The ban is a form of discrimination by unfairly targeting men who have sex with men, or effectively the gay and bisexual community. A permanent, blanket ban is instituted on any male who has had sex with another male even once since 1977 and without regard for his partner's HIV status nor for frequency, safe sex practices, or duration since. Yet if one has sex with an opposite-sex partner who is knowingly HIV-positive, he or she can give again in a year. This is discrimination and it is wrong.
Other countries like Australia, Japan, Sweden and Russia have either revised or completely lifted the deferral period, while Italy, Spain and France screen donors based on risk rather than a blanket ban on a community.
The American Red Cross, America's Blood Centers, American Association of Blood Banks, American Medical Association, and a coalition of nearly fifty other organizations all support a revision of the ban.
You can use these reasons in combination with your own personal ones, or the form letter in the extended entry. Please submit a public comment via email@example.com, and urge that the ban be revised to improve the nation's health, meet sound scientific practices, and eliminate discrimination. Thanks for helping improve the nation's health and eliminating another form of discrimination.
Here is a letter summarizing the scientific and social reasons for revising the ban for your convenience. Feel free to copy and paste into an e-mail:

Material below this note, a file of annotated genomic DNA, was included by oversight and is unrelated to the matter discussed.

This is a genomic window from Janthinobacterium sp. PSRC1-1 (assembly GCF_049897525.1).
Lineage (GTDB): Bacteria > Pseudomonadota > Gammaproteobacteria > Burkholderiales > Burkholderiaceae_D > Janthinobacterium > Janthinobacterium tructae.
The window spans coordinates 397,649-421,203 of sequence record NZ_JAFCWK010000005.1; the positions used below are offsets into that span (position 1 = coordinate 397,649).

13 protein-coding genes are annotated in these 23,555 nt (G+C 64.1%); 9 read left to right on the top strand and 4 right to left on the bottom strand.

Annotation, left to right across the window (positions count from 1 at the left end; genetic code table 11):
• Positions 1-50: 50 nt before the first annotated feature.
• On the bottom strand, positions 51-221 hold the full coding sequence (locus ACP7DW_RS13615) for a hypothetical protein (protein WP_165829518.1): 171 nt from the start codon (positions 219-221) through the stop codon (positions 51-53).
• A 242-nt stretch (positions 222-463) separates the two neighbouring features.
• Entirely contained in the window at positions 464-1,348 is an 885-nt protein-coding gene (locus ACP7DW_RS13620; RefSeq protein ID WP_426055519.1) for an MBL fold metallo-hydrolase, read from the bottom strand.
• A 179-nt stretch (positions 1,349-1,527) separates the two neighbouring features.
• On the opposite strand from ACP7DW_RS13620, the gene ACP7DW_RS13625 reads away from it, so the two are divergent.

Jerry A. Holmberg, PhD
Advisory Committee on Blood Safety and Availability
Office of Public Health and Science
Department of Health and Human Services
1101 Wooton Parkway, Suite 250
Rockville, MD 20852
June 10, 2010
Dear Dr. Holmberg,
I am pleased that the Health and Human Services Advisory Committee on Blood Safety and Availability (ACBSA) is planning to review the Food and Drug Administration's (FDA) decades-long ban on blood donation by any man who has had sex with another man since 1977. I strongly urge the Food and Drug Administration (FDA) to review its policy prohibiting gay, bisexual and other men who have sex with men (MSM) from donating blood.
The FDA's current blood donor eligibility policies are largely inconsistent, imposing significantly less restrictive deferrals to heterosexual men and women who engage in high-risk sexual behavior, yet banning gay and bisexual men who are HIV-negative, consistently practice safe sex, or are in monogamous, long-term relationships. This policy reinforces inaccurate stereotypes about gay men and HIV, and results in a significant loss of healthy blood donors.
The advent of new HIV testing technologies, which can detect HIV directly and has a window period of only 9-11 days after infection, has provided scientific and technological reasons to reconsider the policy. In the face of chronic blood shortages in the nation's blood supply, the unnecessary exclusion of large numbers of HIV-negative blood donors may harm patients in need of blood transfusions.
I join a growing consensus of voices who have called for reform of the FDA's donor eligibility policy. Many public health experts, the American Red Cross, the American Association of Blood Banks, America's Blood Centers, and others have supported reforming the policy. Additionally, 18 U.S. Senators, as well as U.S. Representatives, have recently sent letters to the FDA calling for the long-standing policy's review and modification.
It is both timely and necessary that an exhaustive review of alternative policies is conducted. I encourage Health and Human Services (HHS) and the FDA to act quickly to address our mutual concern for expanding the blood donor pool and ensuring the safety and adequacy of our nation's blood supply.